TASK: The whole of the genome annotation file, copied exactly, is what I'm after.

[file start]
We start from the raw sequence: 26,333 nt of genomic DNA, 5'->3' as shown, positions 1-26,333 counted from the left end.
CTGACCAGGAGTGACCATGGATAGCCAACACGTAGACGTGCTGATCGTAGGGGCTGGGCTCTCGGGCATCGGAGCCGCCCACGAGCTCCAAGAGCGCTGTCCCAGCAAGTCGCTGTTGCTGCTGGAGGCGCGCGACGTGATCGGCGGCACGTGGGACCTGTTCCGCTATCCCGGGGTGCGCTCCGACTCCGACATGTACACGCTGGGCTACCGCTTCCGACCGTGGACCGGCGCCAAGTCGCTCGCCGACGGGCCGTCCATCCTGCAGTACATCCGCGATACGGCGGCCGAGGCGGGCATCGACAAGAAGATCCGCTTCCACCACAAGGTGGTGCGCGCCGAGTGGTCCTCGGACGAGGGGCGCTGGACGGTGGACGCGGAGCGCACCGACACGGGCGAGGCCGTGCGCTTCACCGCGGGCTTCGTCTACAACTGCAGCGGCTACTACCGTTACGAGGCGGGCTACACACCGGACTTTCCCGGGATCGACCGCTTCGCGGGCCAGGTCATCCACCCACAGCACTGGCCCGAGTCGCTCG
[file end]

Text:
We start from the raw sequence: 26,333 nt of genomic DNA, 5'->3' as shown, positions 1-26,333 counted from the left end.
CTGACCAGGAGTGACCATGGATAGCCAACACGTAGACGTGCTGATCGTAGGGGCTGGGCTCTCGGGCATCGGAGCCGCCCACGAGCTCCAAGAGCGCTGTCCCAGCAAGTCGCTGTTGCTGCTGGAGGCGCGCGACGTGATCGGCGGCACGTGGGACCTGTTCCGCTATCCCGGGGTGCGCTCCGACTCCGACATGTACACGCTGGGCTACCGCTTCCGACCGTGGACCGGCGCCAAGTCGCTCGCCGACGGGCCGTCCATCCTGCAGTACATCCGCGATACGGCGGCCGAGGCGGGCATCGACAAGAAGATCCGCTTCCACCACAAGGTGGTGCGCGCCGAGTGGTCCTCGGACGAGGGGCGCTGGACGGTGGACGCGGAGCGCACCGACACGGGCGAGGCCGTGCGCTTCACCGCGGGCTTCGTCTACAACTGCAGCGGCTACTACCGTTACGAGGCGGGCTACACACCGGACTTTCCCGGGATCGACCGCTTCGCGGGCCAGGTCATCCACCCACAGCACTGGCCCGAGTCGCTCG